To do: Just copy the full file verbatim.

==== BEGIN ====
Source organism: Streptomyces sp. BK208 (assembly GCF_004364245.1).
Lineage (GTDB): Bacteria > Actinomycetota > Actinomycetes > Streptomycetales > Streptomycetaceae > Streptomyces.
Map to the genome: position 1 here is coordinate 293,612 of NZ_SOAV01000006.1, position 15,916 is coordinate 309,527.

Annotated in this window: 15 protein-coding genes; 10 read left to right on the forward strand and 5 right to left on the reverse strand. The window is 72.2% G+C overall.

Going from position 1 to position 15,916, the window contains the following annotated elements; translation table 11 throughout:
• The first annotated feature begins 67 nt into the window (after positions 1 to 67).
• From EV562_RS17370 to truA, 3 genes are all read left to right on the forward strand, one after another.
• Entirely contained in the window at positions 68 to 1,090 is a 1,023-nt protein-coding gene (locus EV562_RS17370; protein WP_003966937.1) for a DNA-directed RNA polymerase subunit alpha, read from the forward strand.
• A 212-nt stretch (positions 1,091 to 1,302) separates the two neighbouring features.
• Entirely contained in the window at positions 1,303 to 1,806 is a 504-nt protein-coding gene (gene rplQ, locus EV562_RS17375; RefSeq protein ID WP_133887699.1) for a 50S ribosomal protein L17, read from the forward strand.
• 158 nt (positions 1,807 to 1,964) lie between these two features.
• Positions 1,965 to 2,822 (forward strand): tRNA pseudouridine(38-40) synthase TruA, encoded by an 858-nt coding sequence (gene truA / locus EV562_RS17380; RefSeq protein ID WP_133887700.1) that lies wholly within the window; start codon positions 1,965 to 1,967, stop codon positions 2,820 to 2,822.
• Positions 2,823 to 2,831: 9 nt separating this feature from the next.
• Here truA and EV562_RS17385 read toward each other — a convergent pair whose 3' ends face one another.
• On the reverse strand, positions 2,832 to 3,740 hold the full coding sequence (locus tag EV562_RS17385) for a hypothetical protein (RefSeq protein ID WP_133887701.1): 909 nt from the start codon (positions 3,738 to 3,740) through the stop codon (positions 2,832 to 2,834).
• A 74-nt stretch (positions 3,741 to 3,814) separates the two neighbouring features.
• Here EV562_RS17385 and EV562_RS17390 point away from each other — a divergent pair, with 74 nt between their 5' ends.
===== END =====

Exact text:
Source organism: Streptomyces sp. BK208 (assembly GCF_004364245.1).
Lineage (GTDB): Bacteria > Actinomycetota > Actinomycetes > Streptomycetales > Streptomycetaceae > Streptomyces.
Map to the genome: position 1 here is coordinate 293,612 of NZ_SOAV01000006.1, position 15,916 is coordinate 309,527.

Annotated in this window: 15 protein-coding genes; 10 read left to right on the forward strand and 5 right to left on the reverse strand. The window is 72.2% G+C overall.

Going from position 1 to position 15,916, the window contains the following annotated elements; translation table 11 throughout:
• The first annotated feature begins 67 nt into the window (after positions 1 to 67).
• From EV562_RS17370 to truA, 3 genes are all read left to right on the forward strand, one after another.
• Entirely contained in the window at positions 68 to 1,090 is a 1,023-nt protein-coding gene (locus EV562_RS17370; protein WP_003966937.1) for a DNA-directed RNA polymerase subunit alpha, read from the forward strand.
• A 212-nt stretch (positions 1,091 to 1,302) separates the two neighbouring features.
• Entirely contained in the window at positions 1,303 to 1,806 is a 504-nt protein-coding gene (gene rplQ, locus EV562_RS17375; RefSeq protein ID WP_133887699.1) for a 50S ribosomal protein L17, read from the forward strand.
• 158 nt (positions 1,807 to 1,964) lie between these two features.
• Positions 1,965 to 2,822 (forward strand): tRNA pseudouridine(38-40) synthase TruA, encoded by an 858-nt coding sequence (gene truA / locus EV562_RS17380; RefSeq protein ID WP_133887700.1) that lies wholly within the window; start codon positions 1,965 to 1,967, stop codon positions 2,820 to 2,822.
• Positions 2,823 to 2,831: 9 nt separating this feature from the next.
• Here truA and EV562_RS17385 read toward each other — a convergent pair whose 3' ends face one another.
• On the reverse strand, positions 2,832 to 3,740 hold the full coding sequence (locus tag EV562_RS17385) for a hypothetical protein (RefSeq protein ID WP_133887701.1): 909 nt from the start codon (positions 3,738 to 3,740) through the stop codon (positions 2,832 to 2,834).
• A 74-nt stretch (positions 3,741 to 3,814) separates the two neighbouring features.
• Here EV562_RS17385 and EV562_RS17390 point away from each other — a divergent pair, with 74 nt between their 5' ends.